Star Trek is celebrating it’s 50 year anniversary this year and the franchise is still going strong, with a hit movie out this summer and a new series in development.
For many fans though the definitive ‘Trek’ was the original series, fronted expertly by William Shatner. The actor was superb as Captain Kirk, but his life and career outside of ‘Star Trek’ was, quite simply, insane
Here’s the evidence…
‘The Transformed Man’
In 1968, while the original 'Star Trek’ series was still airing on US TV, William Shatner unleashed his musical career on the unsuspecting public. His first album, a spoken word mash-up of poetry and pop lyrics named 'The Transformed Man’, is either a masterpiece of satire or one of the worst albums ever recorded.
His slow, considered dissection of classics like 'Mr Tambourine Man’ and 'Lucy In The Sky With Diamonds’ were ripe for parody, but he trumped himself in 1978 with a live performance of Elton John’s 'Rocket Man’, which was – if possible – even more bobbins. Still, it’s better than that song Leonard Nimoy sang about Hobbits.
Esperanto: The Movie
Even before he scoured the universe on missions to discover new life, William Shatner was attempting to bring the world closer together. In 1966 horror movie 'Incubus’, Shatner played a man battling the forces of evil on an island inhabited by wicked spirits.
So far, so straight-to-video, except the movie’s dialogue wasn’t spoken in English, but was entirely in Esperanto: the 'universal language’ that was cultured early in the 20th century to foster peace between nations. By the mid '60s, however, Esperanto had all but died out, meaning Incubus would be seen by few and understood by even fewer. These days you’ll probably find more people who talk Klingon.
El Capitan Kirk
William Shatner directed 'Star Trek V: The Final Frontier’ and opened the movie with Captain Kirk climbing a mountain – actually 'El Capitan’ in US national park Yosemite. Little did he know when filming a short piece to camera, explaining the allure of free-climbing, that his words would one day be turned into an irrepressibly jaunty internet ditty.
Repeating the spoken phrase “Captain Kirk is climbing the mountain, why is he climbing the mountain?” as its chorus, the track turned Shatner’s poetic descriptions into a would-be Europop classic. We’re particularly fond of the verse, too: “The climber wants to hug the mountain, he wants to envelop that mountain… he wants to make love to the mountain.” Honestly it didn’t take much to make Shatner’s love letter to climbing sound ridiculous.
Way before Jean-Claude Van Damme cornered the market in playing twin brothers who fight one another, William Shatner was doing the whole dual role thing in 1968 Western 'White Comanche’. The film, shot during the original TV run of 'Star Trek’, saw Shatner play twin brothers: Johnny Moon, a cowboy, and Notah, the 'white comanche’ of the title, who settled with the Indians and eventually fought his own flesh and blood. The sight of William Shatner baring both of his chests while engaging in hand-to-hand combat with himself is not one die-hard 'Star Trek’ fans are likely to forget in a hurry.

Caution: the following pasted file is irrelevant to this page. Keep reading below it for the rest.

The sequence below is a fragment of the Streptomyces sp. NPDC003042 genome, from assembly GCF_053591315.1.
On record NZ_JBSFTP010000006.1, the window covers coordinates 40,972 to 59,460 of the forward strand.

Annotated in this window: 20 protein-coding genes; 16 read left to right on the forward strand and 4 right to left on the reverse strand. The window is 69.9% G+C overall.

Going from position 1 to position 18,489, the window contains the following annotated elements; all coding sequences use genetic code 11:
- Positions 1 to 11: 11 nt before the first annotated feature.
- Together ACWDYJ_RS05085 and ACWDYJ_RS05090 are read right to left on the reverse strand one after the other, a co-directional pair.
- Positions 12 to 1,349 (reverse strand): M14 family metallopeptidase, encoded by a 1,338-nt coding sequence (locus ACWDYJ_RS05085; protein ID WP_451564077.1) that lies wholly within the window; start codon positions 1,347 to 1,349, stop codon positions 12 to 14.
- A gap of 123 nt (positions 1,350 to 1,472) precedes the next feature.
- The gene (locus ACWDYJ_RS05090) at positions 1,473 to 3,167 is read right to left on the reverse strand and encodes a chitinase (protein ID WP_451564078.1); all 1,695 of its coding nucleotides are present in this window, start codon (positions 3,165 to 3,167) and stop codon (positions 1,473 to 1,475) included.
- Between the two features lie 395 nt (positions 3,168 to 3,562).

Blowing his top on 'The Pyramid Game’
It will come as no surprise to anyone, but William Shatner is not a very good loser. Back in 1977, Shatner was a guest star on US quiz show 'The $20,000 Pyramid’, wherein celebrities have to offer clues to contestants without revealing the answer to help them win cash.
Unfortunately, Bill helped his contestant all the way to final $20,000 clue before accidentally blurting out the answer and prematurely ending her chances. The unlucky punter took it in her stride but Shatner exploded with fury (see above) and threw his chair out of the Winner’s Circle in a fit of rage that would have had the Incredible Hulk running scared.
Shatner’s golden stones
In a move that was even more bizarre than his pre-'Star Trek’ film career, William Shatner made headlines in 2006 by selling one of his kidney stones to GoldenPalace.com – the casino website who became famous for sponsoring people to do idiotic things.
To be fair to Shatner, he was given $25,000 for his biological obstacle, which he then donated towards charity Habitat For Humanity. The location of the $25,000 kidney stone is not known, but we’re sure it’s under lock and key and not just lost in a bottom drawer somewhere at Golden Palace HQ. Reports that Leonard Nimoy later attempted to flog them a patch of his pubic hair for 50 grand have not been confirmed or denied.
Shatner’s approach to working with his 'Star Trek’ co-stars was much like that of a cat: he’d make himself as big as possible in order to make them fear him. His relentless scene-stealing didn’t go down well with the crew of the Enterprise, many of whom harboured grudges against Shatner for years – George Takei is possibly the most outspoken of Bill’s detractors, their ongoing fued fuelled by Shatner’s refusal to attend Takei’s wedding.
However, Comedy Central’s 'roast’ of Shatner gave his former colleagues plenty of chances to air their grievances; Nichelle Nichols, who played Uhura on the show, said of Shatner: “He’d crap on the last piece of pizza just so no one else could enjoy it.” We think she was talking metaphorically.
Shatner in space
Such is his stature, William Shatner is synonymous with space travel in the real world as well as on screen. The actor was asked to record a message for the crew of NASA’s Space Shuttle Discovery in 2011, with Shatner’s words (“These have been the voyages of the Space Shuttle Discovery…”) backed by the 'Star Trek’ theme song.
In early 2013, Shatner tweeted orbiting astronaut Commander Chris Hadfield “Are you tweeting from space?” and received the awesome response: “Yes, Standard Orbit, Captain. And we’re detecting signs of life on the surface.” It damn near brings a tear to the eye.